October 27, 2011

3Ws for New Managers Most first time managers are charged with getting specific tasks accomplished. As a result they need to focus their energies on how to convert their actions and attitudes from individual player to effective coach and supervisor. The secret for success is to focus on the critical 3Ws. What. You have to explain every task succinctly and clearly. Then get your people to play it back to you to insure they understand exactly what has to be done. If it’s a group task you have to lay out who does what and how the pieces and parts come together. Carefully discuss the sequence of actions and point out the dependencies and contingencies. Be sure your team understands each person’s role and how the pieces come together to form a cohesive whole. Draw the project out step by step. Don’t assume everyone gets it; because someone won’t. Try to leave hardly any room for interpretation since there’s always someone willing to shirk or skimp. Keep everyone informed of timelines and progress to date. When. You will never succeed as a manager if you can’t meet deadlines and budgets. Finding ways to get more done in less time is a big part of your job. This means understanding your team’s abilities and handing off assignments to individuals best suited to handle them. It also means you must know your people well enough to know which kind of motivation works for each person. Some people strive with a deadline. Others freak out. You must know who reacts each way and parse out the work to suit them. You also need to know and to explain why the timing is what it is. If it’s a rush, your people have the right to know why. If it’s complicated, your people need to know all the nuances. If there are serious consequences for good or bad, your team has to know what they are. If the reason is bogus, it’s your job to push back. You must manage your resources, keep them informed, find ways to motivate them and keep them as happy as you can. Why. A vital component of team happiness is knowledge and context. Nobody wants to feel out of the loop or like a robot. It’s your job as supervisor to cue the team about what they are doing, where it fits into the bigger picture, why it matters and how it contributes to the overall company mission. Most people come to work and what to feel like what they do maters. Nobody wants to be on a losing team. Everybody craves information and context. It’s your job to create this information, even if you worked in close-lipped or dysfunctional firm. Most people work to help their teammates and to please their boss. Be the kind of boss that engenders good will and affection by letting your people know what you know. Being a front line, first time manager is about transforming yourself and relating one-on-one to your team. What, When and Why are the fundamental building blocks of those relationships.
Realistic Thinking About Mobile Media Mobile media makes marketers drool. Unfortunately they are focused on the rapid adoption of the technology and the increasing use of smartphones, apps and mobile-enabled services. They are thinking about all those people they can intersect and message on-the-go. But they are not looking at the attitudes and adoption patterns of users. Most people don’t necessarily want media intrusions. They want to use a mobile utility on their terms and on their timetable. Is there any surprise that getting an ad on your cellular phone is still considered bad form? Does anyone really question why there are so few opt-in lists available for SMS or graphical mobile campaigns? Users want to drive. They want information, search keywords, comparison shopping data and rewards and offers when they want them; not when marketers want to transmit them. We are also seeing distinctive use patterns by device type. iPads have become news and entertainment media that in some psycho-demographic segments challenge TV while smartphones are being used as more practical utilities. Comparing behavior by device, we see that some tasks like applying for a mortgage or filing in complex forms are still the province of desktops and laptops while quickly checking balances; directions, movie times, medications or calendars are done by phone. And while publishers and portals like AOL are changing design parameters to create bigger ad units and expanding their reach, these moves correspond to corporate revenue goals rather than consumer preferences. Ironically as mobile ad spending increases to $1.8 billion by the end of 2012 according to eMarketer and brands plough more dollars into rich mobile media and mobile video ads, the devices themselves make it easier and easier to skip or ignore advertisements. Outside ads embedded in apps, users can easily sidestep the messages targeted to them. The persuasive path or brands is to create or associate with mobile content, games or utilities valued by your target customers rather than SPAM them in a new media.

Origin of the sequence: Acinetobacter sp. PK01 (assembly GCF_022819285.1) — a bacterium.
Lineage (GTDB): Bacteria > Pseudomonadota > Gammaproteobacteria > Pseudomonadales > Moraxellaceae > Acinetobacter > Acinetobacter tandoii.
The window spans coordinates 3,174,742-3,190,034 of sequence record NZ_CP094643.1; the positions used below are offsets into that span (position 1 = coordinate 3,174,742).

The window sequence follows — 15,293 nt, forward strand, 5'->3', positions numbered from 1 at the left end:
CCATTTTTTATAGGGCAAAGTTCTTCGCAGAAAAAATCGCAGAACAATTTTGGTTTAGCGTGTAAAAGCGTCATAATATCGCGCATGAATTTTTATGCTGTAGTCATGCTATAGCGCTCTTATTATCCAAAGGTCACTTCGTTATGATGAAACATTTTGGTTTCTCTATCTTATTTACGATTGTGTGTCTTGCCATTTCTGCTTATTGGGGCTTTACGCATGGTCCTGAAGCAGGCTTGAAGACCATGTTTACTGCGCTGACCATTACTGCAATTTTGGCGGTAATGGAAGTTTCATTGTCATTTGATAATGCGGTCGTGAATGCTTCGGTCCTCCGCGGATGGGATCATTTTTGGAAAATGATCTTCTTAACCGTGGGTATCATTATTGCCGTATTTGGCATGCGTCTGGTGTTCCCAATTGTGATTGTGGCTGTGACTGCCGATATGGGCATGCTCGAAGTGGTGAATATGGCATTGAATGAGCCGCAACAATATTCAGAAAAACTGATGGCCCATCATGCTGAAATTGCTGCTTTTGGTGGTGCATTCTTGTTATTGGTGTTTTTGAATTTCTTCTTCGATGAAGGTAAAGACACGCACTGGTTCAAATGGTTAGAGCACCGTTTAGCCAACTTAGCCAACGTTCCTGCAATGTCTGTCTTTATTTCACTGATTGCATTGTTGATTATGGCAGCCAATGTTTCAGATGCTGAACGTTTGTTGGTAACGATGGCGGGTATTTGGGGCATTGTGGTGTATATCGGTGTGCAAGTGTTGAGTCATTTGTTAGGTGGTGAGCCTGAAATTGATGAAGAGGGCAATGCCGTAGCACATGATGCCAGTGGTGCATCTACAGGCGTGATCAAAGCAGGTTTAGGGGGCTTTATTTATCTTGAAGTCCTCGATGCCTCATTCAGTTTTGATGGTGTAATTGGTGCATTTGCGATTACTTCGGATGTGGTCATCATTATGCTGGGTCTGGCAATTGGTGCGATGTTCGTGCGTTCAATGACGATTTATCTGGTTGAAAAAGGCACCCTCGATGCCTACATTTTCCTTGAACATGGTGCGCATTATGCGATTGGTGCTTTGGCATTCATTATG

Danny Flamberg

I am a veteran marketing consultant working with leading and emerging brands

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